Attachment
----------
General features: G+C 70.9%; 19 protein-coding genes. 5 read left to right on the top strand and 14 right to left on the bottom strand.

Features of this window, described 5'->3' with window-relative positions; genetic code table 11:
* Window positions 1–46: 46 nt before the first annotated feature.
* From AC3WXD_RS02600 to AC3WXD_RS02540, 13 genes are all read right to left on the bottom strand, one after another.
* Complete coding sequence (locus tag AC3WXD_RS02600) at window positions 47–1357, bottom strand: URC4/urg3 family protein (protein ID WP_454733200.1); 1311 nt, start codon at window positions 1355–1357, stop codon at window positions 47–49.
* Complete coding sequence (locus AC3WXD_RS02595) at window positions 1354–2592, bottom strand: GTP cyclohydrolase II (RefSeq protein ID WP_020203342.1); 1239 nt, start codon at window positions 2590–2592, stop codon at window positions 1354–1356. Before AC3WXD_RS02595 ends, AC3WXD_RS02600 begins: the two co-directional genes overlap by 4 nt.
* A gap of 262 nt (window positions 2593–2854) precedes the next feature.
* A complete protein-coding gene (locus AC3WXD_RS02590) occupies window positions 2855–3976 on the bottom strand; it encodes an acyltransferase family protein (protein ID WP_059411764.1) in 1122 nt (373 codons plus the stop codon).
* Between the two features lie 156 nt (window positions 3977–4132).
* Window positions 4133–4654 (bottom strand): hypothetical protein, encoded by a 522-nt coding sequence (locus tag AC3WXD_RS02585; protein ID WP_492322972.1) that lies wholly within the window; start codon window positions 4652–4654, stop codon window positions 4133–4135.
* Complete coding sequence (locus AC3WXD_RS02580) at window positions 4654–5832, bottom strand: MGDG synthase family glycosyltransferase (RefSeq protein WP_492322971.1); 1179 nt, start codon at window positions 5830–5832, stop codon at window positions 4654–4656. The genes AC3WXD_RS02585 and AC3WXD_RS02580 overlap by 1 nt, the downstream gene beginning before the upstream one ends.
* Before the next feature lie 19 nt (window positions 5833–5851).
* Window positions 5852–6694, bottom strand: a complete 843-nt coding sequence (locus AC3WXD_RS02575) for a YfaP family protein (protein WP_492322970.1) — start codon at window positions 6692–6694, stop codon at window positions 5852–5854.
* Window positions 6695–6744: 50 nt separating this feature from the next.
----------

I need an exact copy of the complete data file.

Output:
General features: G+C 70.9%; 19 protein-coding genes. 5 read left to right on the top strand and 14 right to left on the bottom strand.

Features of this window, described 5'->3' with window-relative positions; genetic code table 11:
* Window positions 1–46: 46 nt before the first annotated feature.
* From AC3WXD_RS02600 to AC3WXD_RS02540, 13 genes are all read right to left on the bottom strand, one after another.
* Complete coding sequence (locus tag AC3WXD_RS02600) at window positions 47–1357, bottom strand: URC4/urg3 family protein (protein ID WP_454733200.1); 1311 nt, start codon at window positions 1355–1357, stop codon at window positions 47–49.
* Complete coding sequence (locus AC3WXD_RS02595) at window positions 1354–2592, bottom strand: GTP cyclohydrolase II (RefSeq protein ID WP_020203342.1); 1239 nt, start codon at window positions 2590–2592, stop codon at window positions 1354–1356. Before AC3WXD_RS02595 ends, AC3WXD_RS02600 begins: the two co-directional genes overlap by 4 nt.
* A gap of 262 nt (window positions 2593–2854) precedes the next feature.
* A complete protein-coding gene (locus AC3WXD_RS02590) occupies window positions 2855–3976 on the bottom strand; it encodes an acyltransferase family protein (protein ID WP_059411764.1) in 1122 nt (373 codons plus the stop codon).
* Between the two features lie 156 nt (window positions 3977–4132).
* Window positions 4133–4654 (bottom strand): hypothetical protein, encoded by a 522-nt coding sequence (locus tag AC3WXD_RS02585; protein ID WP_492322972.1) that lies wholly within the window; start codon window positions 4652–4654, stop codon window positions 4133–4135.
* Complete coding sequence (locus AC3WXD_RS02580) at window positions 4654–5832, bottom strand: MGDG synthase family glycosyltransferase (RefSeq protein WP_492322971.1); 1179 nt, start codon at window positions 5830–5832, stop codon at window positions 4654–4656. The genes AC3WXD_RS02585 and AC3WXD_RS02580 overlap by 1 nt, the downstream gene beginning before the upstream one ends.
* Before the next feature lie 19 nt (window positions 5833–5851).
* Window positions 5852–6694, bottom strand: a complete 843-nt coding sequence (locus AC3WXD_RS02575) for a YfaP family protein (protein WP_492322970.1) — start codon at window positions 6692–6694, stop codon at window positions 5852–5854.
* Window positions 6695–6744: 50 nt separating this feature from the next.